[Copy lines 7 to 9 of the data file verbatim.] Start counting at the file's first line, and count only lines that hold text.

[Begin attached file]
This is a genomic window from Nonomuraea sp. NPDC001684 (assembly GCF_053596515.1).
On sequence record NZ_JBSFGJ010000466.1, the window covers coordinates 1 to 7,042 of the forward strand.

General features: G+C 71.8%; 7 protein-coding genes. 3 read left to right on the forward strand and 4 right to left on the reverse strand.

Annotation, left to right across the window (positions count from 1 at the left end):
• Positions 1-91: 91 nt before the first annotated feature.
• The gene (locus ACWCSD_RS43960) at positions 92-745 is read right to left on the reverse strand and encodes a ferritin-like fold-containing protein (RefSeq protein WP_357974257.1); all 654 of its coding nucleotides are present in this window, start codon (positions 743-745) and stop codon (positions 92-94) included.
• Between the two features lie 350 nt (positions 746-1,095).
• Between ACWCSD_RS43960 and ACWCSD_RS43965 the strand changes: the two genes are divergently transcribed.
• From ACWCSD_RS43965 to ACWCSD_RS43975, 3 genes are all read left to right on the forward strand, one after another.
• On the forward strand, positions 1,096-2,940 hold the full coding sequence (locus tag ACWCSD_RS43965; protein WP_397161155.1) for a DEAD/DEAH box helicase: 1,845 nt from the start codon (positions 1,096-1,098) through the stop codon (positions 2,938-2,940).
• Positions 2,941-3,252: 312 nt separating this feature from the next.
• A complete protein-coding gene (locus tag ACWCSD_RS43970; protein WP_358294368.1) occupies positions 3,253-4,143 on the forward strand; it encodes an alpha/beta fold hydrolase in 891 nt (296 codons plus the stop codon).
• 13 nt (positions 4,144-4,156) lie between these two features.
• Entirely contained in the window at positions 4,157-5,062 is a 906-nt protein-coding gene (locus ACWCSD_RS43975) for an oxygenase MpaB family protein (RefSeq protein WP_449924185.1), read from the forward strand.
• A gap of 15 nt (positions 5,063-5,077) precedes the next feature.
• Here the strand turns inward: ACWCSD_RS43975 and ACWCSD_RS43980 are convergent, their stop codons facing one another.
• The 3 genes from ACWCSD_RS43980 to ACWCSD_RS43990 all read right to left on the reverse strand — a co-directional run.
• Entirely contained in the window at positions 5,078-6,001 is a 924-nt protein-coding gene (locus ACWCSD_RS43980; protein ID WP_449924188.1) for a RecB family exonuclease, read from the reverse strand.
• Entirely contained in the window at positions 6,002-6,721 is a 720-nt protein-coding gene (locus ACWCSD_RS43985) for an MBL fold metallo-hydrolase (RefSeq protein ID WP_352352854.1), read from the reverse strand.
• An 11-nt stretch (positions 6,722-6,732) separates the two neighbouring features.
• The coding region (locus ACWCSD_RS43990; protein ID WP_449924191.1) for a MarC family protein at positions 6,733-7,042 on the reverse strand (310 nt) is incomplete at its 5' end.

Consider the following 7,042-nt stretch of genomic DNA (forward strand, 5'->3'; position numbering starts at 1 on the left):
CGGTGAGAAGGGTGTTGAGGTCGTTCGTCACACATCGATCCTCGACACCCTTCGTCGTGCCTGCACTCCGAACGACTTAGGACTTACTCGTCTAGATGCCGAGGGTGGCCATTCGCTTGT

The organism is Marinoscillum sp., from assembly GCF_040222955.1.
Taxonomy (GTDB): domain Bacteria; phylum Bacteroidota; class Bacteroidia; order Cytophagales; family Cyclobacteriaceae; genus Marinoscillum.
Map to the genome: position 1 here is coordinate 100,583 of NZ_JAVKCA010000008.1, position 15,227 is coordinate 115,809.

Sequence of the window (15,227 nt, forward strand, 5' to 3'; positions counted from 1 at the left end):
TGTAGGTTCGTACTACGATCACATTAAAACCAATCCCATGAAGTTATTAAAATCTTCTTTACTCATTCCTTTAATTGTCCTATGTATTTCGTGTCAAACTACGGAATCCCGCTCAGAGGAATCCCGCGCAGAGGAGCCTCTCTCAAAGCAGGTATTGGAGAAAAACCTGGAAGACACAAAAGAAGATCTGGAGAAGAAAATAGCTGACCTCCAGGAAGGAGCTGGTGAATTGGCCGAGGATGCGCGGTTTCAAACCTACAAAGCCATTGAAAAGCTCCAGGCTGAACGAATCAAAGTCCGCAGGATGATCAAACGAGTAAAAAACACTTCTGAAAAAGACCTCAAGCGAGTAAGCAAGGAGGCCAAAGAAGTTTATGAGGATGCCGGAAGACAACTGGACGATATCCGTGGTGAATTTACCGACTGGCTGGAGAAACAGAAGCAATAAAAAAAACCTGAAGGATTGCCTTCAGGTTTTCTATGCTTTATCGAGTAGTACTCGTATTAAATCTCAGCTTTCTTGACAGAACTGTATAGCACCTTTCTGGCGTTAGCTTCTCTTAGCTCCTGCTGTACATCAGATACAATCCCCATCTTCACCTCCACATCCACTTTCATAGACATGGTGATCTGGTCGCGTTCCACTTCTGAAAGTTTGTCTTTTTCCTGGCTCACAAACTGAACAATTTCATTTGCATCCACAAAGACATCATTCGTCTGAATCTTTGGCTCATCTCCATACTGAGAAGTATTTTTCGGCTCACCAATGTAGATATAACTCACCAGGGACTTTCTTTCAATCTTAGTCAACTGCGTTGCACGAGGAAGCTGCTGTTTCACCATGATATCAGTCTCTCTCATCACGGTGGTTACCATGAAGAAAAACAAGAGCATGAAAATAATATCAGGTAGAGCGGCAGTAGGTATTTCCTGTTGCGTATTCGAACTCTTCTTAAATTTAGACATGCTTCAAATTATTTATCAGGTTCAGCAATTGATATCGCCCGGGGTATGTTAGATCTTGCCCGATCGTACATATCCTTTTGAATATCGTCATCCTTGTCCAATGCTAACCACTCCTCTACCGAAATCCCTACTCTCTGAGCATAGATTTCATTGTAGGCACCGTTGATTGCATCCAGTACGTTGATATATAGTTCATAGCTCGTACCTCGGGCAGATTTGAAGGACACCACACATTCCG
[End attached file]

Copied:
• Between the two features lie 350 nt (positions 746-1,095).
• Between ACWCSD_RS43960 and ACWCSD_RS43965 the strand changes: the two genes are divergently transcribed.
• From ACWCSD_RS43965 to ACWCSD_RS43975, 3 genes are all read left to right on the forward strand, one after another.